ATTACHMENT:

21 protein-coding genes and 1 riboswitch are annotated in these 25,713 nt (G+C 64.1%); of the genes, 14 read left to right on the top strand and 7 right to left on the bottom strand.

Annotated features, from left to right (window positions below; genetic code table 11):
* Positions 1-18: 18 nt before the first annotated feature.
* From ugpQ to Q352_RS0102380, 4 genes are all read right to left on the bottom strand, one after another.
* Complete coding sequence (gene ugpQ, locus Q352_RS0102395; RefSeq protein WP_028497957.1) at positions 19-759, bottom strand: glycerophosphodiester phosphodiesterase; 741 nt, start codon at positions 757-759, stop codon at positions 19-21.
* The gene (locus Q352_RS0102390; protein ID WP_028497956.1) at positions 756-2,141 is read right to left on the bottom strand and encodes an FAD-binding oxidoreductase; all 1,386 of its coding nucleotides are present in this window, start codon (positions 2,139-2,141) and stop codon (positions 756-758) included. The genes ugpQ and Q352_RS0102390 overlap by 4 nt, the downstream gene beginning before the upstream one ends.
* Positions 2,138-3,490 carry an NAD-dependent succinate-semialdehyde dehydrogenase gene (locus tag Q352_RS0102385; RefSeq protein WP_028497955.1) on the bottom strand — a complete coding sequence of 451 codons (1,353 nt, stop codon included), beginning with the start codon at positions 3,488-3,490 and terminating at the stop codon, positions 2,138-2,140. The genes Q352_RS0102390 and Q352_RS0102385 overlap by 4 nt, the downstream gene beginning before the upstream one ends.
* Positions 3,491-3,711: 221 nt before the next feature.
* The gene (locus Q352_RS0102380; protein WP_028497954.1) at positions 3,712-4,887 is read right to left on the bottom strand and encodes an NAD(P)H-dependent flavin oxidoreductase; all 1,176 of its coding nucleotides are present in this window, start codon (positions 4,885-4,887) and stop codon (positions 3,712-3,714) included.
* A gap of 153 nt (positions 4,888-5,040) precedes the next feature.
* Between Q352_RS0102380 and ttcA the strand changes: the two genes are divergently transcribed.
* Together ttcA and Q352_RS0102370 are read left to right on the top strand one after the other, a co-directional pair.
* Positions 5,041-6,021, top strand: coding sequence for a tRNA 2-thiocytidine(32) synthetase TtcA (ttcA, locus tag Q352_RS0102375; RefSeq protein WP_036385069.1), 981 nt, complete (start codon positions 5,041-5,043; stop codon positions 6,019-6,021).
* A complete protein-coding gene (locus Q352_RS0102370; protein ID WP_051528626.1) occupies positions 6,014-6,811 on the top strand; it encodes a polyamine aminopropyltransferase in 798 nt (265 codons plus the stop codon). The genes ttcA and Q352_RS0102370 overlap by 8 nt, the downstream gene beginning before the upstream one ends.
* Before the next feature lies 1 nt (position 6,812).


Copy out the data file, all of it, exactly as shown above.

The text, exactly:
21 protein-coding genes and 1 riboswitch are annotated in these 25,713 nt (G+C 64.1%); of the genes, 14 read left to right on the top strand and 7 right to left on the bottom strand.

Annotated features, from left to right (window positions below; genetic code table 11):
* Positions 1-18: 18 nt before the first annotated feature.
* From ugpQ to Q352_RS0102380, 4 genes are all read right to left on the bottom strand, one after another.
* Complete coding sequence (gene ugpQ, locus Q352_RS0102395; RefSeq protein WP_028497957.1) at positions 19-759, bottom strand: glycerophosphodiester phosphodiesterase; 741 nt, start codon at positions 757-759, stop codon at positions 19-21.
* The gene (locus Q352_RS0102390; protein ID WP_028497956.1) at positions 756-2,141 is read right to left on the bottom strand and encodes an FAD-binding oxidoreductase; all 1,386 of its coding nucleotides are present in this window, start codon (positions 2,139-2,141) and stop codon (positions 756-758) included. The genes ugpQ and Q352_RS0102390 overlap by 4 nt, the downstream gene beginning before the upstream one ends.
* Positions 2,138-3,490 carry an NAD-dependent succinate-semialdehyde dehydrogenase gene (locus tag Q352_RS0102385; RefSeq protein WP_028497955.1) on the bottom strand — a complete coding sequence of 451 codons (1,353 nt, stop codon included), beginning with the start codon at positions 3,488-3,490 and terminating at the stop codon, positions 2,138-2,140. The genes Q352_RS0102390 and Q352_RS0102385 overlap by 4 nt, the downstream gene beginning before the upstream one ends.
* Positions 3,491-3,711: 221 nt before the next feature.
* The gene (locus Q352_RS0102380; protein WP_028497954.1) at positions 3,712-4,887 is read right to left on the bottom strand and encodes an NAD(P)H-dependent flavin oxidoreductase; all 1,176 of its coding nucleotides are present in this window, start codon (positions 4,885-4,887) and stop codon (positions 3,712-3,714) included.
* A gap of 153 nt (positions 4,888-5,040) precedes the next feature.
* Between Q352_RS0102380 and ttcA the strand changes: the two genes are divergently transcribed.
* Together ttcA and Q352_RS0102370 are read left to right on the top strand one after the other, a co-directional pair.
* Positions 5,041-6,021, top strand: coding sequence for a tRNA 2-thiocytidine(32) synthetase TtcA (ttcA, locus tag Q352_RS0102375; RefSeq protein WP_036385069.1), 981 nt, complete (start codon positions 5,041-5,043; stop codon positions 6,019-6,021).
* A complete protein-coding gene (locus Q352_RS0102370; protein ID WP_051528626.1) occupies positions 6,014-6,811 on the top strand; it encodes a polyamine aminopropyltransferase in 798 nt (265 codons plus the stop codon). The genes ttcA and Q352_RS0102370 overlap by 8 nt, the downstream gene beginning before the upstream one ends.
* Before the next feature lies 1 nt (position 6,812).